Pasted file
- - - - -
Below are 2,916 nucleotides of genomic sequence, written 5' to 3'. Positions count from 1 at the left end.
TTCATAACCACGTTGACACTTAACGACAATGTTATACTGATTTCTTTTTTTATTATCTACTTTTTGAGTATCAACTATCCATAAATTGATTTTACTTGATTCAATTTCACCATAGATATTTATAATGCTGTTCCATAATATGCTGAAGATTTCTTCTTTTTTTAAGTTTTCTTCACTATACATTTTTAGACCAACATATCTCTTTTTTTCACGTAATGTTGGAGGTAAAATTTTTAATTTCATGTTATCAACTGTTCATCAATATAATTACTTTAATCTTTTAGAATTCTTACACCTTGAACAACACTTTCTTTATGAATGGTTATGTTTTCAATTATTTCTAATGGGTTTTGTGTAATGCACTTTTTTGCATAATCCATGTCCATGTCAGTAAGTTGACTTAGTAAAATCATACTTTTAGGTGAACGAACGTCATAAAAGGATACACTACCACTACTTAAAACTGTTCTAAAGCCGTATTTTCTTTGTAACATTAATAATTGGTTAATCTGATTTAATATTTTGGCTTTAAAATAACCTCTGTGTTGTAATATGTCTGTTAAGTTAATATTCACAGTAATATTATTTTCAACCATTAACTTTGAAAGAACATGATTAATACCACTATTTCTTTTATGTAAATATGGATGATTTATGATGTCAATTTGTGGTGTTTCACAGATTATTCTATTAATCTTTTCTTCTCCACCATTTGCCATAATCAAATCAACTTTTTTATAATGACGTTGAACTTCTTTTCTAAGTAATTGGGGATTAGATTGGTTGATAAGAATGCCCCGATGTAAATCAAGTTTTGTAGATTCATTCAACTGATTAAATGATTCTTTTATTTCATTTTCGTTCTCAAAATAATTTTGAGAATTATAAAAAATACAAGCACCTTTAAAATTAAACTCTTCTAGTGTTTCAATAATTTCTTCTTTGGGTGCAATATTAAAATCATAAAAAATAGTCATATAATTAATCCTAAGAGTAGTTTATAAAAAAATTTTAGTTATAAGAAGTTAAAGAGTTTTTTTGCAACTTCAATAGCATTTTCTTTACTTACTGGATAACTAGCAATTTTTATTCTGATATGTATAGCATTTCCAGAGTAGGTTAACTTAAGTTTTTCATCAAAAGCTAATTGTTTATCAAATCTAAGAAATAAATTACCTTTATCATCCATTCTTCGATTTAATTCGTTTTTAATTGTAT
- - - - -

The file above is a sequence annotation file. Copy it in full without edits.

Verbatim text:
Below are 2,916 nucleotides of genomic sequence, written 5' to 3'. Positions count from 1 at the left end.
TTCATAACCACGTTGACACTTAACGACAATGTTATACTGATTTCTTTTTTTATTATCTACTTTTTGAGTATCAACTATCCATAAATTGATTTTACTTGATTCAATTTCACCATAGATATTTATAATGCTGTTCCATAATATGCTGAAGATTTCTTCTTTTTTTAAGTTTTCTTCACTATACATTTTTAGACCAACATATCTCTTTTTTTCACGTAATGTTGGAGGTAAAATTTTTAATTTCATGTTATCAACTGTTCATCAATATAATTACTTTAATCTTTTAGAATTCTTACACCTTGAACAACACTTTCTTTATGAATGGTTATGTTTTCAATTATTTCTAATGGGTTTTGTGTAATGCACTTTTTTGCATAATCCATGTCCATGTCAGTAAGTTGACTTAGTAAAATCATACTTTTAGGTGAACGAACGTCATAAAAGGATACACTACCACTACTTAAAACTGTTCTAAAGCCGTATTTTCTTTGTAACATTAATAATTGGTTAATCTGATTTAATATTTTGGCTTTAAAATAACCTCTGTGTTGTAATATGTCTGTTAAGTTAATATTCACAGTAATATTATTTTCAACCATTAACTTTGAAAGAACATGATTAATACCACTATTTCTTTTATGTAAATATGGATGATTTATGATGTCAATTTGTGGTGTTTCACAGATTATTCTATTAATCTTTTCTTCTCCACCATTTGCCATAATCAAATCAACTTTTTTATAATGACGTTGAACTTCTTTTCTAAGTAATTGGGGATTAGATTGGTTGATAAGAATGCCCCGATGTAAATCAAGTTTTGTAGATTCATTCAACTGATTAAATGATTCTTTTATTTCATTTTCGTTCTCAAAATAATTTTGAGAATTATAAAAAATACAAGCACCTTTAAAATTAAACTCTTCTAGTGTTTCAATAATTTCTTCTTTGGGTGCAATATTAAAATCATAAAAAATAGTCATATAATTAATCCTAAGAGTAGTTTATAAAAAAATTTTAGTTATAAGAAGTTAAAGAGTTTTTTTGCAACTTCAATAGCATTTTCTTTACTTACTGGATAACTAGCAATTTTTATTCTGATATGTATAGCATTTCCAGAGTAGGTTAACTTAAGTTTTTCATCAAAAGCTAATTGTTTATCAAATCTAAGAAATAAATTACCTTTATCATCCATTCTTCGATTTAATTCGTTTTTAATTGTAT